"For in those days there will be suffering, such as has not been from the beginning of the creation that God created until now, no, and never will be. If the Lord had not cut short those days, no one would be saved*. But for the sake of the elect, whom he has chosen, he has shortened them."My friend said that the thought of the end being near makes him "sad almost depressed." "I would think," he continued, "I should be joyful." I wrote back:
"It is sad to think of the end if you or I are doing more-or-less okay. Life on this broken planet is good for those of us who are loved and active and healthy. But when we consider how the majority of people in the world are suffering terribly: desperately impoverished, addicted or abused or whose bodies or minds aren't functioning well... that puts another light on it. Perhaps the "elect" are not those who are doing well now..."I've been thinking about this all day since I wrote that.
(1) Who are these "elect" for whom God has "shortened the days?" Jesus' famous sermon in Matthew 5-7 and Luke 6 certainly make it seem that God has a bigger love for "those who aren't doing well." But does that mean I should seek suffering in order to get into God's good graces? I don't think so. We know God wants abundant life for us, not unrelenting pain.(See John 10:10.)
(2) Does the idea of God "electing" some mean God loves some people more than he loves others? That can't be!** In Luke 6:34 the Bible says "God is kind to the ungrateful and the wicked." In Romans 5:8*** we hear that God puts infinite value on lost sinners. And in Second Corinthians 5:19 we read: "in Christ God was reconciling the world to himself, not counting their trespasses against them, and entrusting the message of reconciliation to us."
So who are the "elect" and how can I get into that group? As I have studied this in the light of the Cross of Jesus, it has come clear that the "elect" are the ones who have come to faith in Jesus Christ. It's when we come into a trusting relationship with God that we find ourselves to be among God's chosen. When we claim and trust the promises of God we are lifted up and over the pain to a new life, a life that begins in now and is "brought to perfection" in the future fulfillment of the Kingdom of God.
That trusting, chosen, "elected" relationship with God is not limited by God. It's as if God is a marriage partner who offers faithful love to all who would receive it. God's love is not different for one than for another. Sadly, however, some of us don't receive it. Some of us are getting along so well that we don't think we need it. Others are so beaten down that we don't think we could ever deserve it. Our job, as a church, is to do all we can to show one another how much we need God's love and, by his Word, to proclaim his love for each and every lost sinner.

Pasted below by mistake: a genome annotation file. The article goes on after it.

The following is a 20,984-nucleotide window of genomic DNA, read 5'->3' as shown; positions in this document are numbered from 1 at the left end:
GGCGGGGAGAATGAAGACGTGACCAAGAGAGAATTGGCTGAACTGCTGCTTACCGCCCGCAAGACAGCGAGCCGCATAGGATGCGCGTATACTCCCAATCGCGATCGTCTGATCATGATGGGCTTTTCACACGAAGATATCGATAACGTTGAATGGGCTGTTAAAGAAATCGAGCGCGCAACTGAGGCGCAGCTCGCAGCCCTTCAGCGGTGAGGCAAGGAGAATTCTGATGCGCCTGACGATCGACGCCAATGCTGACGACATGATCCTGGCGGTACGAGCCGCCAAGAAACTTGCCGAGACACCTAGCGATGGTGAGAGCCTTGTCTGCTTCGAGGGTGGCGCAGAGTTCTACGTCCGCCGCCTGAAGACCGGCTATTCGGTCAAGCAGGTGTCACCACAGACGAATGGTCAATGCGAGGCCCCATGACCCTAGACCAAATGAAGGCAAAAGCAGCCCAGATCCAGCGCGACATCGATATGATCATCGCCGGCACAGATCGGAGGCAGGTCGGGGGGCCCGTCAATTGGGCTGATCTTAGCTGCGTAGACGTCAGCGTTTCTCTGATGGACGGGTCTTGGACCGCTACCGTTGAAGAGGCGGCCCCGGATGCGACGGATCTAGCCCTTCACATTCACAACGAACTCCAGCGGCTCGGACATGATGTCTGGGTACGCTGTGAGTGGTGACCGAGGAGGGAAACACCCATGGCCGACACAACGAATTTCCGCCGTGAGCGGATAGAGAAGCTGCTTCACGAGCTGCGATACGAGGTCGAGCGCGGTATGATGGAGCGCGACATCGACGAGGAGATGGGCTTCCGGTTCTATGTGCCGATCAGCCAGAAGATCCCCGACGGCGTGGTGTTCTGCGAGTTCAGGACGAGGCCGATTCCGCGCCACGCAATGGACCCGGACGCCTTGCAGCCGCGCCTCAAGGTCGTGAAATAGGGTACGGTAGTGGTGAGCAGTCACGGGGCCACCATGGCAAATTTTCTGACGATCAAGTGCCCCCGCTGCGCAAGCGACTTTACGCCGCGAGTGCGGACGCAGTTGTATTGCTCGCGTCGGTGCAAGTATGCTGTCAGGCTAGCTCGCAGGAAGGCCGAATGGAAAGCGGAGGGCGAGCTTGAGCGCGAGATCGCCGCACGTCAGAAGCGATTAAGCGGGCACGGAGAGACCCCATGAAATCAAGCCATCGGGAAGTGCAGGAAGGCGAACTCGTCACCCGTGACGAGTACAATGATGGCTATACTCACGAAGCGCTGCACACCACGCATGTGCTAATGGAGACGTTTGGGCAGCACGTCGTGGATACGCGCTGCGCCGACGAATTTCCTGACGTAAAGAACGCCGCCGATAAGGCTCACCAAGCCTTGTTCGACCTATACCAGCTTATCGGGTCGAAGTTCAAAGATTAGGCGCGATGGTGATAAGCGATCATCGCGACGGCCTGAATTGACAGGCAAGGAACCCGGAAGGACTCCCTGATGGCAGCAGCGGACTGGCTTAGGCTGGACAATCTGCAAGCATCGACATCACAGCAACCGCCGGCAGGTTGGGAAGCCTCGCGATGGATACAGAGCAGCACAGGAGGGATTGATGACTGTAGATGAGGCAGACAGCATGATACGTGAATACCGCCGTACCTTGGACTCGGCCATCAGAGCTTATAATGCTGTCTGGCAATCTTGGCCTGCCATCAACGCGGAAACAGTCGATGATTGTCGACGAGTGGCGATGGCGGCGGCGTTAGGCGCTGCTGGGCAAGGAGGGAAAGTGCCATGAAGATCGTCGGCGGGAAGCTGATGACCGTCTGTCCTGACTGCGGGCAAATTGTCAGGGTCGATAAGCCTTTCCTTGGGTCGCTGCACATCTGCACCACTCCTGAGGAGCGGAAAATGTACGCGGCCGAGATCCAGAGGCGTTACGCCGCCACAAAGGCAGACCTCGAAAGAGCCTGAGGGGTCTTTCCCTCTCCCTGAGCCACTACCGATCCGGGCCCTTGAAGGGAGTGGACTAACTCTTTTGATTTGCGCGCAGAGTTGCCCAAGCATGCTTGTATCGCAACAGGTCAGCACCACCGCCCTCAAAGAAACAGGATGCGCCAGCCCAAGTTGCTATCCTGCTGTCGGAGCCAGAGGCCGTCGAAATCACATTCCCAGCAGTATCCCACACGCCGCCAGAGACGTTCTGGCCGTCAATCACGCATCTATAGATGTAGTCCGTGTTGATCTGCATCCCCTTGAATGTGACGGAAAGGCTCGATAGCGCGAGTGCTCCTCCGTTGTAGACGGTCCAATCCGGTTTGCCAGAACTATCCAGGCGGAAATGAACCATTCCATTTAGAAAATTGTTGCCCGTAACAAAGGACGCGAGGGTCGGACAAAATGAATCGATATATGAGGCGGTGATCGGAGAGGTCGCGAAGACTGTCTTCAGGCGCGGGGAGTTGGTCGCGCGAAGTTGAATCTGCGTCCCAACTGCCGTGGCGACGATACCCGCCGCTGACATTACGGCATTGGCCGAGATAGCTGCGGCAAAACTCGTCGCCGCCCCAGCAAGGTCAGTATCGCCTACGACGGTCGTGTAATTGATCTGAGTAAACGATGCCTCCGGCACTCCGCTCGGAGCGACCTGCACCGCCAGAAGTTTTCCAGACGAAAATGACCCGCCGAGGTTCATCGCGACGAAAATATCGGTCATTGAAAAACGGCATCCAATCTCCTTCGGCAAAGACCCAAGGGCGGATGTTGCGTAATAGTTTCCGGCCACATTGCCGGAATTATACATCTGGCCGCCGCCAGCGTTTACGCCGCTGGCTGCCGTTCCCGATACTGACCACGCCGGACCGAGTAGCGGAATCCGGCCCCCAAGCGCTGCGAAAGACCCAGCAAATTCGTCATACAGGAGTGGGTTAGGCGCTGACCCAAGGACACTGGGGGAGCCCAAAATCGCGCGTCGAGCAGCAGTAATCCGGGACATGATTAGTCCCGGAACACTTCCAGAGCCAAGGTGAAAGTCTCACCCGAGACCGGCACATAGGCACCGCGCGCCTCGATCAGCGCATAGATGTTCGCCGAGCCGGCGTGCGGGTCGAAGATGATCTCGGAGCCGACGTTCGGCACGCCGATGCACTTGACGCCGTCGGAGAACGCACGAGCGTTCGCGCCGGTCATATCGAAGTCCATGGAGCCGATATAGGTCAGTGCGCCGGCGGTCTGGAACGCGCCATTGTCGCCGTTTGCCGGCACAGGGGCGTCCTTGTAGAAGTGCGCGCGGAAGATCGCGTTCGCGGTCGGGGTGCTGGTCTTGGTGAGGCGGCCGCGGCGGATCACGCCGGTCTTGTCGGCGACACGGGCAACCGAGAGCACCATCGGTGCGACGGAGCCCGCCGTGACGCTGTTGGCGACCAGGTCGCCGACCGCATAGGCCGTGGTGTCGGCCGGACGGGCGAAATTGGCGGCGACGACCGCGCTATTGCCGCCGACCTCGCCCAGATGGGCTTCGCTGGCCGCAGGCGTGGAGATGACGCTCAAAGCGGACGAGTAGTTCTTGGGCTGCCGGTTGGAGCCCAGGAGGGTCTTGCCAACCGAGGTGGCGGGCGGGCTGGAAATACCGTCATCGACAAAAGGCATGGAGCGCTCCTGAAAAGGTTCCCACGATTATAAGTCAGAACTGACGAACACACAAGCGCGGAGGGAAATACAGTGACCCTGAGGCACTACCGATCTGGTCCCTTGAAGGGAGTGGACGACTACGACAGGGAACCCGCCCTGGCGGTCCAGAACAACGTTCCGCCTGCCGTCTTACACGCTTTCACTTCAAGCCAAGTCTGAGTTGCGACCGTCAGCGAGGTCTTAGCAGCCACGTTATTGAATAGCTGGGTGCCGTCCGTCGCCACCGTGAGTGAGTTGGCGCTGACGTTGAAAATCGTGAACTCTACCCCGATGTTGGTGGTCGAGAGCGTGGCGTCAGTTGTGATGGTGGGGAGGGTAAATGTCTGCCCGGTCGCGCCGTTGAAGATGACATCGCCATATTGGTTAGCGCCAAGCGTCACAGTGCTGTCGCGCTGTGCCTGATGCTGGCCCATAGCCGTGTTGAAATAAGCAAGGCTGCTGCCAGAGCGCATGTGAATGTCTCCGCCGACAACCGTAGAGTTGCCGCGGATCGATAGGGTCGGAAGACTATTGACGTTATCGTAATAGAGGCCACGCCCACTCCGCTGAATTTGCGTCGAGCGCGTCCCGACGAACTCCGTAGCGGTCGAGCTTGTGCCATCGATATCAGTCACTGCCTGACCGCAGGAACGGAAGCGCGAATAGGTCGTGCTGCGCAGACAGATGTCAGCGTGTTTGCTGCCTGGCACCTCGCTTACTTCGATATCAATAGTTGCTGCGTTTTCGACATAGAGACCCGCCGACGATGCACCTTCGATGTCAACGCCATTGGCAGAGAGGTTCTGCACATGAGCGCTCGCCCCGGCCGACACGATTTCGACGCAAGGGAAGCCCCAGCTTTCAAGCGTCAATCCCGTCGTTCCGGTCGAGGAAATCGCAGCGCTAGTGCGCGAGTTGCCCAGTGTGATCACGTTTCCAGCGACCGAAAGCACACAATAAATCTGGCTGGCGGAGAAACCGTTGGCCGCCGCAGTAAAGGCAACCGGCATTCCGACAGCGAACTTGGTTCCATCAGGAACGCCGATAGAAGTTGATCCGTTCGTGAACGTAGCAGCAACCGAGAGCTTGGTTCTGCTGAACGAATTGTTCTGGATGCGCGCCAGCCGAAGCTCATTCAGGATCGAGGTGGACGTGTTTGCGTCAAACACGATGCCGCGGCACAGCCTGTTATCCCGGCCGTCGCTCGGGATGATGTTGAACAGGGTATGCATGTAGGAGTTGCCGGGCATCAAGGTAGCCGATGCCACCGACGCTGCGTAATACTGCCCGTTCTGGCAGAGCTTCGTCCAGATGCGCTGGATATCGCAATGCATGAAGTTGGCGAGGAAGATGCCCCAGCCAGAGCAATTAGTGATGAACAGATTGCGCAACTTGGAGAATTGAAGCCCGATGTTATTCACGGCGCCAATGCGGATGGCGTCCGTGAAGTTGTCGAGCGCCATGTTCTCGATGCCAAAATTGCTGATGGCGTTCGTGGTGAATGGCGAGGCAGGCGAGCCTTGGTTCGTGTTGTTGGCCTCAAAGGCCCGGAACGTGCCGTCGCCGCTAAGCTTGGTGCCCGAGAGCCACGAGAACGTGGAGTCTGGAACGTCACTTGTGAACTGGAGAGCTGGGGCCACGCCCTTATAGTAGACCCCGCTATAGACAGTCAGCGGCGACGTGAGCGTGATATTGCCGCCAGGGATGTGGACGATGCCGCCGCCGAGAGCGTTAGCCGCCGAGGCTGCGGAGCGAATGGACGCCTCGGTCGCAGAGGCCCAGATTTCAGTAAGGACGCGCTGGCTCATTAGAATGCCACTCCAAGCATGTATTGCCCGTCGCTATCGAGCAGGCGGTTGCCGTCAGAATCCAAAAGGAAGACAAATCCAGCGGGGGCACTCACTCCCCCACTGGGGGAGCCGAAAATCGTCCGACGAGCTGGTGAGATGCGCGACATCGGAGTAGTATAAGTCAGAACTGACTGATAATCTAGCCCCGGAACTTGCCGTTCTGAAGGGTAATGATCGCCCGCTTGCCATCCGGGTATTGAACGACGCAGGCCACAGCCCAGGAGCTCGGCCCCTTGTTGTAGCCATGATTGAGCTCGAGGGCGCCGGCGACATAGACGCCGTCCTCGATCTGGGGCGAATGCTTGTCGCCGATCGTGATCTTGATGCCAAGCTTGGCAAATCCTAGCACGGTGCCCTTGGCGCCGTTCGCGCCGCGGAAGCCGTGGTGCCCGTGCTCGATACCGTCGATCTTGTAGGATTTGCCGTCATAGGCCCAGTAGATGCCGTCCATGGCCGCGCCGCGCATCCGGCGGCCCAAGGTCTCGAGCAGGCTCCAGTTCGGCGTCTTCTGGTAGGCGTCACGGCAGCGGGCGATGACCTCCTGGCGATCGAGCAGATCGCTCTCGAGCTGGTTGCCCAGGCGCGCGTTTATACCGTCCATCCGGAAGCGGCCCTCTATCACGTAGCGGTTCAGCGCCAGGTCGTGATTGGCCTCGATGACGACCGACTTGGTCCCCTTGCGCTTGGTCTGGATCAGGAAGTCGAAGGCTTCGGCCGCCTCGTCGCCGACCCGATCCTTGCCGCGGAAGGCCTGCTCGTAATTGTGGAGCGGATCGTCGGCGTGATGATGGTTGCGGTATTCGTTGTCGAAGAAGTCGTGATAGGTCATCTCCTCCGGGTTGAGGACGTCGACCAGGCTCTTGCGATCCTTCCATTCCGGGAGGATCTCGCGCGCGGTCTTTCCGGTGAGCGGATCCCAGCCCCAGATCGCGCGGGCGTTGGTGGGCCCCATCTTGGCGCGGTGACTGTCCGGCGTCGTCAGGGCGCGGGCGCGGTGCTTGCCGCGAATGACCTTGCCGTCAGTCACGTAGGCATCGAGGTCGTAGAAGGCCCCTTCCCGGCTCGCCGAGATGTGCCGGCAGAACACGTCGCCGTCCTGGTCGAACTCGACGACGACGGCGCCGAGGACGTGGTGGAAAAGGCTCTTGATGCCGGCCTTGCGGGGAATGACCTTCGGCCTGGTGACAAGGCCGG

This Sunday morning at 11:00 worship a couple from our church will celebrate a renewal of marriage vows.**** Can this be a time when you and I accept the wonderful love of God and obtain the advantage of faith? A faith relationship with our Heavenly Father is such a precious gift that he will "shorten the days" of our suffering so we will not lose it. All it takes is a willingness to take God at his Word.
* For some reason the NRSV uses the word "would survive" for the original Greek ἐσώθη. Most times this word would be translated "be saved."
** This is one of the examples where Christians must read all scripture through the lens of Jesus' love. When, for example, Romans 9:13 (following Malachi 1:2f) says that God "hated" someone we need to view that while at the same time knowing that Jesus PROVED God's love for all on the cross. The "hatred" of God is against sin, not the sinner--though on a feeling level sinners are going to feel hated until they know Jesus' unconditional love. As Martin Luther said: Anyone who regards [God] as angry is not seeing Him correctly, but has pulled down a curtain and cover, more, a dark cloud over His face. But in Scriptural language “to see [God's] face” means to recognize Him correctly as a gracious and faithful Father, on whom you can depend for every good thing. This happens only through faith in Christ. (click here for the reference and a video clip).
*** Romans 5:8 reads: "...God proves his love for us in that while we still were sinners Christ died for us."
**** There are many places in scripture where our relationship with God is compared to a marriage. For example see Isa. 54:5; 62:4-5; Jer. 3:14; 31:32; Hos. 1:2; 2:19, 20; Eph. 5:30–32; Rev. 19:7–9, also parables in Matt. 22:2; 25:1–10.